Epaminondas  

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Kunstformen der Natur (1904) by Ernst Haeckel
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Kunstformen der Natur (1904) by Ernst Haeckel

Epaminondas (Epameinondas; c. 418 – 362 BC), was a Theban general and statesman of the 4th century BC who transformed the Ancient Greek city-state of Thebes, leading it out of Spartan subjugation into a preeminent position in Greek politics. In the process he broke Spartan military power with his victory at Leuctra and liberated the Messenian helots, a group of Peloponnesian Greeks who had been enslaved under Spartan rule for some 230 years, having been defeated in the Messenian War ending in 600 BC. Epaminondas reshaped the political map of Greece, fragmented old alliances, created new ones, and supervised the construction of entire cities. He was militarily influential as well, inventing and implementing several major battlefield tactics.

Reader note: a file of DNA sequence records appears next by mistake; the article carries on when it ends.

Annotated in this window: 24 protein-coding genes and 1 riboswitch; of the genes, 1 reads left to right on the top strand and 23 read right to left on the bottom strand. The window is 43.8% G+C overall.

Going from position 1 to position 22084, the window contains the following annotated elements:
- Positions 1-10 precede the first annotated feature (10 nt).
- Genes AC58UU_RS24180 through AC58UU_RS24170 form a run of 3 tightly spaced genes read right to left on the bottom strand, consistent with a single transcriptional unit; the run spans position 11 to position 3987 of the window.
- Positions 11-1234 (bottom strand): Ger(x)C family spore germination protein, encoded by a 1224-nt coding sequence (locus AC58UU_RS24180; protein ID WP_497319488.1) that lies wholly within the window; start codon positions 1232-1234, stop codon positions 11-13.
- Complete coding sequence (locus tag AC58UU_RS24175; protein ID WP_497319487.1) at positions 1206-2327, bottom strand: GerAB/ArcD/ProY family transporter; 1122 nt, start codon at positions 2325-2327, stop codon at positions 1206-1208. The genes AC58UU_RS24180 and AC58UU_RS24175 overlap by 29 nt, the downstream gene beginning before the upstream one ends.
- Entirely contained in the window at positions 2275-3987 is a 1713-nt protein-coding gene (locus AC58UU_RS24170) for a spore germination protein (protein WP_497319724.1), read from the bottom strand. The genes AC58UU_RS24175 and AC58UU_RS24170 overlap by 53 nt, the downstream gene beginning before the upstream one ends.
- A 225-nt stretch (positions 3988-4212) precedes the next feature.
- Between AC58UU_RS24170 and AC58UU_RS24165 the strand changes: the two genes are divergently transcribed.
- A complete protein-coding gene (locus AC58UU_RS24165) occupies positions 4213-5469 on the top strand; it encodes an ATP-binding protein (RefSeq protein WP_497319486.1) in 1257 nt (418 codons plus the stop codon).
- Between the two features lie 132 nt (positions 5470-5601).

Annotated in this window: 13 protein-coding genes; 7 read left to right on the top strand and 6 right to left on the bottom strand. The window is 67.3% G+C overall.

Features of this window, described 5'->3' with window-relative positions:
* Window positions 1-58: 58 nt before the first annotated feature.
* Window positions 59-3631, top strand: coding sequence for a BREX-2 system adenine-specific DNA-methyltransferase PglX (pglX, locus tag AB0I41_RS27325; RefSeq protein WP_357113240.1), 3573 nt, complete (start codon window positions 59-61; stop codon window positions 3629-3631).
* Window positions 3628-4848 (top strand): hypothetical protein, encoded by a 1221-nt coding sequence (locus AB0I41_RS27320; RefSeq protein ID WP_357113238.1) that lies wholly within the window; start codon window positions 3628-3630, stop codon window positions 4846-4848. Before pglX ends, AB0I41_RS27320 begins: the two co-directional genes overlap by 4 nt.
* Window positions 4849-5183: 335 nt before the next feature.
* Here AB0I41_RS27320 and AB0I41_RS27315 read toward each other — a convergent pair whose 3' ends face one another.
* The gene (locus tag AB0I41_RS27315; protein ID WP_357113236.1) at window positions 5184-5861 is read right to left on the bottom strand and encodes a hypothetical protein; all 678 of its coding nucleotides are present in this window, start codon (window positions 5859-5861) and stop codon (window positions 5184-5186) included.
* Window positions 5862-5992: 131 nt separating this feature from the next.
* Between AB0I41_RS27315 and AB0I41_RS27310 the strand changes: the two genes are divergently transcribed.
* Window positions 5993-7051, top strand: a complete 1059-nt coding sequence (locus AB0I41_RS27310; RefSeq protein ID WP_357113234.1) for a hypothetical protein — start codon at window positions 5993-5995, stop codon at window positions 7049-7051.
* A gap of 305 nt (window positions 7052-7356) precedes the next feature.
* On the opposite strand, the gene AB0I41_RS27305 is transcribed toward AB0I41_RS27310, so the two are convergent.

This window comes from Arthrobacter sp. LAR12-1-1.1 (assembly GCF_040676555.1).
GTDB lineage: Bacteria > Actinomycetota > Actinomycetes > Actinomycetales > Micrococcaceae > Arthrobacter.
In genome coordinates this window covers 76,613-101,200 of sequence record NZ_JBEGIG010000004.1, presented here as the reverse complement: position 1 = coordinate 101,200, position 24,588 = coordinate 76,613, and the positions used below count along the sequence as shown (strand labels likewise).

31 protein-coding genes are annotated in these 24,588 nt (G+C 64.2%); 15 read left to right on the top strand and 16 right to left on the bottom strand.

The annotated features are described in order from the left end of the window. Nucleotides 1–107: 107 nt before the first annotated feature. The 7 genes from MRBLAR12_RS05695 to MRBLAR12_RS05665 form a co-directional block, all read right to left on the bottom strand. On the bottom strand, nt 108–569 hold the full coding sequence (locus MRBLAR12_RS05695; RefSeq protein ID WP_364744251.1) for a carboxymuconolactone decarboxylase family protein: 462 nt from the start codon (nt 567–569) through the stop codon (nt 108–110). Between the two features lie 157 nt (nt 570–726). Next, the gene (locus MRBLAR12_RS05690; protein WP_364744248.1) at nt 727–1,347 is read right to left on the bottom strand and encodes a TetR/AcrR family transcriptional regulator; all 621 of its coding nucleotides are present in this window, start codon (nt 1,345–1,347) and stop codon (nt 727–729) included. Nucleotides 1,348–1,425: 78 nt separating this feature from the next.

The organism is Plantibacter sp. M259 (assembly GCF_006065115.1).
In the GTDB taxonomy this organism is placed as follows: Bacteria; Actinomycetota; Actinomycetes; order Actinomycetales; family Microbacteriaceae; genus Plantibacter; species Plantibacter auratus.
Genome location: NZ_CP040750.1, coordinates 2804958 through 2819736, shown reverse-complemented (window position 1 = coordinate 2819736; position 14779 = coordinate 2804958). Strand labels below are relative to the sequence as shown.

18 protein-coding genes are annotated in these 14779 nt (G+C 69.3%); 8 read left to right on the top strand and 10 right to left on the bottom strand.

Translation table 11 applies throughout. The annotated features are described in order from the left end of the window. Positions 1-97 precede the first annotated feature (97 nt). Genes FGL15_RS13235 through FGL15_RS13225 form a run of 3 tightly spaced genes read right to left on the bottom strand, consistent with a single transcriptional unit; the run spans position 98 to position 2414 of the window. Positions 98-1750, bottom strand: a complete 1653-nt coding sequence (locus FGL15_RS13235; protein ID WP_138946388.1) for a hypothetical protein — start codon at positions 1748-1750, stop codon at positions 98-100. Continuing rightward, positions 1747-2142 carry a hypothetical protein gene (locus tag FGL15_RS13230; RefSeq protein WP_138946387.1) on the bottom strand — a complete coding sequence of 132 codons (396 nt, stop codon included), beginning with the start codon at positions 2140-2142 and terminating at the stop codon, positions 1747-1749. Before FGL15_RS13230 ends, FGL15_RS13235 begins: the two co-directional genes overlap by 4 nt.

The Roman orator Cicero called him "the first man of Greece", and Montaigne judged him one of the three "worthiest and most excellent men" that had ever lived, but Epaminondas has fallen into relative obscurity in modern times. The changes Epaminondas wrought on the Greek political order did not long outlive him, as the cycle of shifting hegemonies and alliances continued unabated. A mere twenty-seven years after his death, a recalcitrant Thebes was obliterated by Alexander the Great. Thus Epaminondas—who had been praised in his time as an idealist and liberator—is today largely remembered for a decade (371 BC to 362 BC) of campaigning that sapped the strength of the great land powers of Greece and paved the way for the Macedonian conquest.




Unless indicated otherwise, the text in this article is either based on Wikipedia article "Epaminondas" or another language Wikipedia page thereof used under the terms of the GNU Free Documentation License; or on original research by Jahsonic and friends. See Art and Popular Culture's copyright notice.

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